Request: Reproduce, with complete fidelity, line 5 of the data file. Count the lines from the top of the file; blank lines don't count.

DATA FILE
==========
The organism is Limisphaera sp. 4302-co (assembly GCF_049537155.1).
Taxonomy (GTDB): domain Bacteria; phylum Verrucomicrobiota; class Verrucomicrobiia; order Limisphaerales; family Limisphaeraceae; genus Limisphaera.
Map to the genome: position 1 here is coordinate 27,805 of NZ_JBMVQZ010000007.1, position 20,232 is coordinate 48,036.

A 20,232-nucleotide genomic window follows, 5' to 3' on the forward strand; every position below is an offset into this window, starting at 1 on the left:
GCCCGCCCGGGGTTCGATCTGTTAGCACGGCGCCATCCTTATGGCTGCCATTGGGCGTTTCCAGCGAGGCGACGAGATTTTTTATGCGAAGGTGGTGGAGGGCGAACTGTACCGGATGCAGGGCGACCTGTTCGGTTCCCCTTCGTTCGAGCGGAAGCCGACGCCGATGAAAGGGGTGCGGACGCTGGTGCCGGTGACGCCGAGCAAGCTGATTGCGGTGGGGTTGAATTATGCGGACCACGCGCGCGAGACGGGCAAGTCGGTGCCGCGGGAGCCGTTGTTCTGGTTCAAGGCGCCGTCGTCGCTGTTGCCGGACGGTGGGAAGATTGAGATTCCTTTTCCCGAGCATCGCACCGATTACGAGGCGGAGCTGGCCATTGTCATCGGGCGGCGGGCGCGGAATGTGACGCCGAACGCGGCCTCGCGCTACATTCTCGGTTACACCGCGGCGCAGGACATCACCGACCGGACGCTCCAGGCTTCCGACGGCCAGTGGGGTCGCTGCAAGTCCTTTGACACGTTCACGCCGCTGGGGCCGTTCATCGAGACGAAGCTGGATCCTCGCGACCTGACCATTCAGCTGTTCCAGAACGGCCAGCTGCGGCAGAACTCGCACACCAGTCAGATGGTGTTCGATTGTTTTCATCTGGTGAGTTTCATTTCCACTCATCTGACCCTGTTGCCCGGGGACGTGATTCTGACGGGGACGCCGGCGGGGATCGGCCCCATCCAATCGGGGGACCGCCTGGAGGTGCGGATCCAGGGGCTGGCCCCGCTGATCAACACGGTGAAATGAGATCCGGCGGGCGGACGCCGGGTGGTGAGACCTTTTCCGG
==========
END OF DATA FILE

GCCCGCCCGGGGTTCGATCTGTTAGCACGGCGCCATCCTTATGGCTGCCATTGGGCGTTTCCAGCGAGGCGACGAGATTTTTTATGCGAAGGTGGTGGAGGGCGAACTGTACCGGATGCAGGGCGACCTGTTCGGTTCCCCTTCGTTCGAGCGGAAGCCGACGCCGATGAAAGGGGTGCGGACGCTGGTGCCGGTGACGCCGAGCAAGCTGATTGCGGTGGGGTTGAATTATGCGGACCACGCGCGCGAGACGGGCAAGTCGGTGCCGCGGGAGCCGTTGTTCTGGTTCAAGGCGCCGTCGTCGCTGTTGCCGGACGGTGGGAAGATTGAGATTCCTTTTCCCGAGCATCGCACCGATTACGAGGCGGAGCTGGCCATTGTCATCGGGCGGCGGGCGCGGAATGTGACGCCGAACGCGGCCTCGCGCTACATTCTCGGTTACACCGCGGCGCAGGACATCACCGACCGGACGCTCCAGGCTTCCGACGGCCAGTGGGGTCGCTGCAAGTCCTTTGACACGTTCACGCCGCTGGGGCCGTTCATCGAGACGAAGCTGGATCCTCGCGACCTGACCATTCAGCTGTTCCAGAACGGCCAGCTGCGGCAGAACTCGCACACCAGTCAGATGGTGTTCGATTGTTTTCATCTGGTGAGTTTCATTTCCACTCATCTGACCCTGTTGCCCGGGGACGTGATTCTGACGGGGACGCCGGCGGGGATCGGCCCCATCCAATCGGGGGACCGCCTGGAGGTGCGGATCCAGGGGCTGGCCCCGCTGATCAACACGGTGAAATGAGATCCGGCGGGCGGACGCCGGGTGGTGAGACCTTTTCCGG